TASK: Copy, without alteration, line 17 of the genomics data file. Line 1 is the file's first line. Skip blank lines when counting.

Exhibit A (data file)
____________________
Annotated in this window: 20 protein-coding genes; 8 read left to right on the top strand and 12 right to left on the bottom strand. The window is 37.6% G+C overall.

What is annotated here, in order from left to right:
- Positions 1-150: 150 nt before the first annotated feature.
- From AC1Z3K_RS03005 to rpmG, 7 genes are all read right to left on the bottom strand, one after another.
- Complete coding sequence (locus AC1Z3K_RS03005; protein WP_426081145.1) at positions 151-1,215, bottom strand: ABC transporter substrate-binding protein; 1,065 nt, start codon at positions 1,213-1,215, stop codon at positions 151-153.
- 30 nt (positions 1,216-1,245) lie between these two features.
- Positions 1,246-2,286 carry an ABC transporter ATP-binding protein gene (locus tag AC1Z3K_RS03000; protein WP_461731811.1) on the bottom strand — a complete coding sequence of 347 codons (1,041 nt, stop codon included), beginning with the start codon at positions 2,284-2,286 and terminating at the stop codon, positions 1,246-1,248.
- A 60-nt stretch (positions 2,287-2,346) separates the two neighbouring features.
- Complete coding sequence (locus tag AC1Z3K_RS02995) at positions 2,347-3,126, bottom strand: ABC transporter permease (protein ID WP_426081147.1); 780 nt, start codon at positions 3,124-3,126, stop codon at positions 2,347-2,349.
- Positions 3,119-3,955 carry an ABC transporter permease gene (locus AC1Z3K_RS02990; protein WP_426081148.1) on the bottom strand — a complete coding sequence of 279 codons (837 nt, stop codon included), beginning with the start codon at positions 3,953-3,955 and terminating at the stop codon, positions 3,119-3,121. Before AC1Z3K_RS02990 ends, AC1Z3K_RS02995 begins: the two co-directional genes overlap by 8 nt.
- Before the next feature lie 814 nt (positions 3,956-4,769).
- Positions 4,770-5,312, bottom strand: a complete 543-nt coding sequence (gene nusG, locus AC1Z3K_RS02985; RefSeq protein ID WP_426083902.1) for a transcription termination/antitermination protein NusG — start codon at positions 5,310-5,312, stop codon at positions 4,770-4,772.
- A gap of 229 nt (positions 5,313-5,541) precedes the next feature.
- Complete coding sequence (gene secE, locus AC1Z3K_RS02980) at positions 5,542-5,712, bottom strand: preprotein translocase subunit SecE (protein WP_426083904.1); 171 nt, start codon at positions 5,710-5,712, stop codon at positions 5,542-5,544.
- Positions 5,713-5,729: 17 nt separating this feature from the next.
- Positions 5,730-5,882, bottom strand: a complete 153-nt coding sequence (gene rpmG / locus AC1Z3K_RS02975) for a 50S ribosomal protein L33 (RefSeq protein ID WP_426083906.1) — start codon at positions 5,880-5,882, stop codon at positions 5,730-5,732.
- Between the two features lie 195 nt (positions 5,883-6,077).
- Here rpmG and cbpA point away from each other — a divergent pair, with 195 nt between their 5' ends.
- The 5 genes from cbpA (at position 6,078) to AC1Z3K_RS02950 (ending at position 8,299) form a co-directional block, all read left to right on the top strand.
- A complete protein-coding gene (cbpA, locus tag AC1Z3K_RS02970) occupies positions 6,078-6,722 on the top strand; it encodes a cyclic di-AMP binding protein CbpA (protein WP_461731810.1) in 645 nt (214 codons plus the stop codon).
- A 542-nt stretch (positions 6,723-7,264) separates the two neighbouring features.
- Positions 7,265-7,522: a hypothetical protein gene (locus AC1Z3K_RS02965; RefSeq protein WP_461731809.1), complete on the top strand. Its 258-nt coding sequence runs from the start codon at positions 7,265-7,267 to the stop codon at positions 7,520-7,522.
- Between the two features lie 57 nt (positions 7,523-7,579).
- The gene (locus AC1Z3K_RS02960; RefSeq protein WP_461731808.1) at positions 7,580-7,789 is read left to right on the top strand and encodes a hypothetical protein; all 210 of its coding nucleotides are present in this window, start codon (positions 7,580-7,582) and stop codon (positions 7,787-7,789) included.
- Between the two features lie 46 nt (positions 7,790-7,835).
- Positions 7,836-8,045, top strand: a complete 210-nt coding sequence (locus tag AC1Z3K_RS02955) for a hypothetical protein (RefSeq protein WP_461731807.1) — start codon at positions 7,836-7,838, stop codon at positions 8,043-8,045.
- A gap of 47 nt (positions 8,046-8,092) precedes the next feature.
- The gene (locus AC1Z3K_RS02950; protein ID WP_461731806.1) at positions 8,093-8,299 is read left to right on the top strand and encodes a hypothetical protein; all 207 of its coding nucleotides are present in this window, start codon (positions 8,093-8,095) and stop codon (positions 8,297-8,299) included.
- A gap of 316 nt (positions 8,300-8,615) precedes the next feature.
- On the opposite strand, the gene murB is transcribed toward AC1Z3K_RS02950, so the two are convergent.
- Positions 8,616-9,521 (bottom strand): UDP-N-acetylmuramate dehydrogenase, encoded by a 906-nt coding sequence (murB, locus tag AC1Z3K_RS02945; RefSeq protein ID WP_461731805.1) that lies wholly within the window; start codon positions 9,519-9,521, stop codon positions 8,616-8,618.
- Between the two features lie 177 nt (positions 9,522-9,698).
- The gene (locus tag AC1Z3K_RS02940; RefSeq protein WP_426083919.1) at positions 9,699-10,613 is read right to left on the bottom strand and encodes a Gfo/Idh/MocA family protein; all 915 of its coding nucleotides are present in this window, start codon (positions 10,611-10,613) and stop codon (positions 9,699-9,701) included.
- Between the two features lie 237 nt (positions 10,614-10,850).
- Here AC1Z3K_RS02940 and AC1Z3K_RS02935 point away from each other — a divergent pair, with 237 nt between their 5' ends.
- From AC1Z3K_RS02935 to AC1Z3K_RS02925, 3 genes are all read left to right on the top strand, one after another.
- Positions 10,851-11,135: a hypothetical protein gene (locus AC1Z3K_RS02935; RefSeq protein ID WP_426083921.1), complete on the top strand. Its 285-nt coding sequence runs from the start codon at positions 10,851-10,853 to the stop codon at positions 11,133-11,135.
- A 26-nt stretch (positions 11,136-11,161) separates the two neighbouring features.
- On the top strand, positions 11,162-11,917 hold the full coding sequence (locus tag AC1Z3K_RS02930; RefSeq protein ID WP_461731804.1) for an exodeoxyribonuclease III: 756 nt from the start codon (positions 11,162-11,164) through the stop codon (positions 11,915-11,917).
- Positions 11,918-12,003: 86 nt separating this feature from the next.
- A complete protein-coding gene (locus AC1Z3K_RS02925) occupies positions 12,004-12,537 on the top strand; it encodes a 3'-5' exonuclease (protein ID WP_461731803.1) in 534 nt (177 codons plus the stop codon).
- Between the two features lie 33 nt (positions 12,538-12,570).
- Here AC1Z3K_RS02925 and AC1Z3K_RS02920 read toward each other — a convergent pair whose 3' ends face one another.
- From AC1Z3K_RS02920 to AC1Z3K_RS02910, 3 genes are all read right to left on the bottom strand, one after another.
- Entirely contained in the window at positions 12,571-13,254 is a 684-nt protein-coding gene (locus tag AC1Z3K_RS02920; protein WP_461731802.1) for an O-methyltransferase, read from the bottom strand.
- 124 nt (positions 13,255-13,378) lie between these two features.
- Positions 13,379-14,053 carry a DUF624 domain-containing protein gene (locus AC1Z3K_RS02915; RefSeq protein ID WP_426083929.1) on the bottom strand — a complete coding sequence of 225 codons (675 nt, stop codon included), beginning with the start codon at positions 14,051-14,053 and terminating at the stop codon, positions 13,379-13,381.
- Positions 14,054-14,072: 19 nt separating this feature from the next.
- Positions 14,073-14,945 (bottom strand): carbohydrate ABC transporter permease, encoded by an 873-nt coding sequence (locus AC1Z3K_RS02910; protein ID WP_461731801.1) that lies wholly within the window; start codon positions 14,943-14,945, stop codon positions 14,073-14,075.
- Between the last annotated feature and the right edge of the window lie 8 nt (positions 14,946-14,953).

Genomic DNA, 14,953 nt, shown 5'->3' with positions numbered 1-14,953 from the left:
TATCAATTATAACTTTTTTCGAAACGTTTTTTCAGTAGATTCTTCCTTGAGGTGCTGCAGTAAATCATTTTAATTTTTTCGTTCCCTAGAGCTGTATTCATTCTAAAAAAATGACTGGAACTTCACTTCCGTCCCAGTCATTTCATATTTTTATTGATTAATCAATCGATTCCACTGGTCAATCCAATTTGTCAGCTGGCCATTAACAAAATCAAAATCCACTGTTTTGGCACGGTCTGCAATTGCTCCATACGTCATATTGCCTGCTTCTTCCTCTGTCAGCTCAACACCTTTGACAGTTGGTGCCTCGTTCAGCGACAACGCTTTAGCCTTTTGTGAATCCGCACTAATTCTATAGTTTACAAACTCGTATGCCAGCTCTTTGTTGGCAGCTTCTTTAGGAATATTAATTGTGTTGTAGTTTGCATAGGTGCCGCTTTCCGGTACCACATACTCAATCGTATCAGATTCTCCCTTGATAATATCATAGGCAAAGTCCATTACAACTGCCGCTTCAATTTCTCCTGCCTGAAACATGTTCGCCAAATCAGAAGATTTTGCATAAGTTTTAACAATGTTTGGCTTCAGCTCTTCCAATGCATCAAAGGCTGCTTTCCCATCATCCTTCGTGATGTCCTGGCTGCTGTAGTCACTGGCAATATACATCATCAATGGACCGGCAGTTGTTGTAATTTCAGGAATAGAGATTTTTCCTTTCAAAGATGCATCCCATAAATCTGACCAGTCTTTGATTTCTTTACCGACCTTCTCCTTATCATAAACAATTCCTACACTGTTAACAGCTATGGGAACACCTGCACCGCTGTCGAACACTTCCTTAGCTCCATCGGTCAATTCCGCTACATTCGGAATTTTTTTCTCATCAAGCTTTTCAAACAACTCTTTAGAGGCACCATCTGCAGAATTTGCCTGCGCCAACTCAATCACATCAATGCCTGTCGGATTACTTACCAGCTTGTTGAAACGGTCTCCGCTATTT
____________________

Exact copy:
- Between the two features lie 195 nt (positions 5,883-6,077).